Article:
Dutch govt. debt €32 billion lower than expected

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The Dutch government debt was 32 billion euros lower than expected at the end of 2016, according to the Annual Financial Report Finance Minister Jeroen Dijsselbloem presented to the senate and lower house of parliament on Wednesday, ANP reports.

Government debt amounted to 434 billion euros at the end to 2016. That comes down to to 62.3 percent of the gross domestic product and about 26 thousand euros per Dutch person. The EU standard is that government debt must be below 60 percent of GDP. The expectation is that the Netherlands' debt will fall to just below that limit this year and decrease even further next year.

The government debt is shrinking faster than expected due to higher revenues from the sale of state property and a few other windfalls. The first share of insurer ASR went to the stock market for 1.1 billion euros last year. The second part of the government's interest in ABN Amro generated 1.3 billion euros on the stock market. And the sale of Propertize, SNS's former property branch, brought in nearly 0.9 billion euros.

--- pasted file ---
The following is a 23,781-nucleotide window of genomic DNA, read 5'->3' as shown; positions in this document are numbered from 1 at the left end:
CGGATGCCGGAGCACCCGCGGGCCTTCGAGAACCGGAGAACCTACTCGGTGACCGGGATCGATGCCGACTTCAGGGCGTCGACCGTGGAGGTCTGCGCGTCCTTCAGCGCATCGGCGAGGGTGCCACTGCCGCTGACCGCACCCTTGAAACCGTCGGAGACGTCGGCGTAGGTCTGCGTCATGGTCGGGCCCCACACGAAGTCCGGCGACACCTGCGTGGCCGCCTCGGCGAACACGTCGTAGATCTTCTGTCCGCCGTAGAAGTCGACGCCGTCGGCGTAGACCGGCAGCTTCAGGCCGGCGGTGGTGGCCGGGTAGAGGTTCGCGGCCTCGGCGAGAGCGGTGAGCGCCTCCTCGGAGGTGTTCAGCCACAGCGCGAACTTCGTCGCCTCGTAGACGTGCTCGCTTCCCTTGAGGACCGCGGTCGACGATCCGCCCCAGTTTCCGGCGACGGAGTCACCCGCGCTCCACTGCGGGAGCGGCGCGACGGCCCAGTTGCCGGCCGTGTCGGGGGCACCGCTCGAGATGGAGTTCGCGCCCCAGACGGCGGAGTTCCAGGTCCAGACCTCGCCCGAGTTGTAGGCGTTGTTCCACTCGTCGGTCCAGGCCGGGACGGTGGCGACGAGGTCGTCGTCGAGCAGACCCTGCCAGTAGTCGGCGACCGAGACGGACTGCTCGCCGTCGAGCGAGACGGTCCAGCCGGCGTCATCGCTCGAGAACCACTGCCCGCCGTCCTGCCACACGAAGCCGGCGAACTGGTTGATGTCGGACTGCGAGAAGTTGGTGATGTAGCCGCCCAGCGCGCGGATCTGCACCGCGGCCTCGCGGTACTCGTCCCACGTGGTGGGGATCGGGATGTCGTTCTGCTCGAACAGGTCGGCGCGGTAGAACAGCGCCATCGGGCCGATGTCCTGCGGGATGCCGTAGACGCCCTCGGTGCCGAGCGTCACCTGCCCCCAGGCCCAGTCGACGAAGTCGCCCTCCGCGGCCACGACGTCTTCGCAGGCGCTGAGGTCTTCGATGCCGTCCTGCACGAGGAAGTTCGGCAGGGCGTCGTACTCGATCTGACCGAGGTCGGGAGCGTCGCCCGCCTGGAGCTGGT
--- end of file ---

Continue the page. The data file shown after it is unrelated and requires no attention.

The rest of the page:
Last year the government had more income than expenses for the first time since the outbreak of the economic crisis in 2008. This resulted in a budget surplus of 2.9 billion euros. This can mainly be attributed to higher than expected income from taxes and premiums. The government also spent less than budgeted. 

The Dutch economy grew by 2.2 percent in 2016, the highest growth since 2008. The number of unemployed people decreased by 75 thousand and the unemployment rate dropped to 5.4 percent of the working population - the lowest level since end 2011. 

The housing market also showed improvement. The number of home sold reached a record height and the proportion of people whose mortgage debt is higher than the value of their home, dropped. Last year 17.6 percent of people had a so-called underwater mortgage, compared to 25.6 percent at the end of 2015. 

The Tweede Kamer, the lower house of parliament, will debate this Annual Financial Report on May 31st. 

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